Contract disputes can cause major problems for business owners across Tennessee, whether relationships, projects or sensitive information are at stake.

As such, business owners often go to great lengths to prevent disputes and minimize the fallout of one. One option that is gaining traction with owners across the U.S. is to include an arbitration clause in various business contracts. In this post, we will take a closer look at what these clauses do and why you may or may not choose to include one in a contract.

What is arbitration?

When both parties agree to an arbitration clause, they are agreeing not to litigate a dispute and instead go through arbitration.

There are a number of differences between litigation and arbitration that can make one seem like a better option than the other.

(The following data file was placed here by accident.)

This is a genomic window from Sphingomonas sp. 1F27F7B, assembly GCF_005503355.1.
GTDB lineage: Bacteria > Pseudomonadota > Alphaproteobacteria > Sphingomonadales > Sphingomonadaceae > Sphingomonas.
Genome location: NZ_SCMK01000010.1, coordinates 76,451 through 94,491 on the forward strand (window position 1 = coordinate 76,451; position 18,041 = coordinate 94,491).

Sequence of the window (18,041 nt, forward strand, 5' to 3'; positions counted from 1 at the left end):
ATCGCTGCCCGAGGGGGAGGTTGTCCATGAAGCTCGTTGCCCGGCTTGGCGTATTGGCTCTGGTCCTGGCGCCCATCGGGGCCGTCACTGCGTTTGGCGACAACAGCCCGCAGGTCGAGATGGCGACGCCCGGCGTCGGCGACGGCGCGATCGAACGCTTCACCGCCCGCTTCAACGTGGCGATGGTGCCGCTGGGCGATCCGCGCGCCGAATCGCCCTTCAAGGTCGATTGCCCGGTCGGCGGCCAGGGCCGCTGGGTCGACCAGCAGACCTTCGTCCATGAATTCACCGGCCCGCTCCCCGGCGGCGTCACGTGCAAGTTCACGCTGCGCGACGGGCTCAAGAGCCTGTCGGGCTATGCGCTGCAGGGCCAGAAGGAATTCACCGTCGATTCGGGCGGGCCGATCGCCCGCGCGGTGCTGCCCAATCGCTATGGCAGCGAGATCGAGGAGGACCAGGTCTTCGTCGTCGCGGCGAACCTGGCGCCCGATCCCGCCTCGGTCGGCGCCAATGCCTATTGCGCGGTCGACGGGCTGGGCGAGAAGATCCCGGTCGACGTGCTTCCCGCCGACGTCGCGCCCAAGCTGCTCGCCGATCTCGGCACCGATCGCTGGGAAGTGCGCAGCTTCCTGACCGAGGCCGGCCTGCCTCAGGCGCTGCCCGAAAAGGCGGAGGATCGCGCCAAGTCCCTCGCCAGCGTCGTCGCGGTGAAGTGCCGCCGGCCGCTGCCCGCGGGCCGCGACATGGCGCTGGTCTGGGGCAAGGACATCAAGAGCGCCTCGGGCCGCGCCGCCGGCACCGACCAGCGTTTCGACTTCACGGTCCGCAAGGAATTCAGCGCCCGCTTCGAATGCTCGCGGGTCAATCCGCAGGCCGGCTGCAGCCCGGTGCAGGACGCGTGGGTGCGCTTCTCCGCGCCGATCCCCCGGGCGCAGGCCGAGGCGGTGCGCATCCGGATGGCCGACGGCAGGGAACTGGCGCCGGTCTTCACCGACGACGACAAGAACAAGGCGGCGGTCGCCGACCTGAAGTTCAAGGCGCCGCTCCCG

Arbitration proceedings include an arbitrator instead of a judge. They are typically private whereas courtroom trials are public. Arbitration is less formal than litigation. Arbitration rulings generally cannot be appealed, while cases that go through litigation can be appealed. Further, arbitration can result in lower awards than litigation.

Weighing the benefits and drawbacks

A business owner must consider these benefits and drawbacks when deciding whether to include this clause in a contract or not. There are other factors to think about as well.

For instance, if you want to avoid controversy, you might choose to arbitrate disputes with other businesses with whom you enter a contractual relationship, but not with employees in light of current legal battles over arbitration and an employee’s rights.

Making the right decision for your company

Whether you decide to include arbitration clauses in your contracts or not can be a complicated matter. In order to make the decision that is in the best interests of your company, it can be a good idea to discuss your options with an attorney. 

In fact, an attorney can be a valuable resource whether you are considering arbitration clauses, creating a business agreement or enforcing the terms of an existing contract. With legal guidance and support, you can prioritize the interests of your company and seeking a fair resolution to disputes that arise.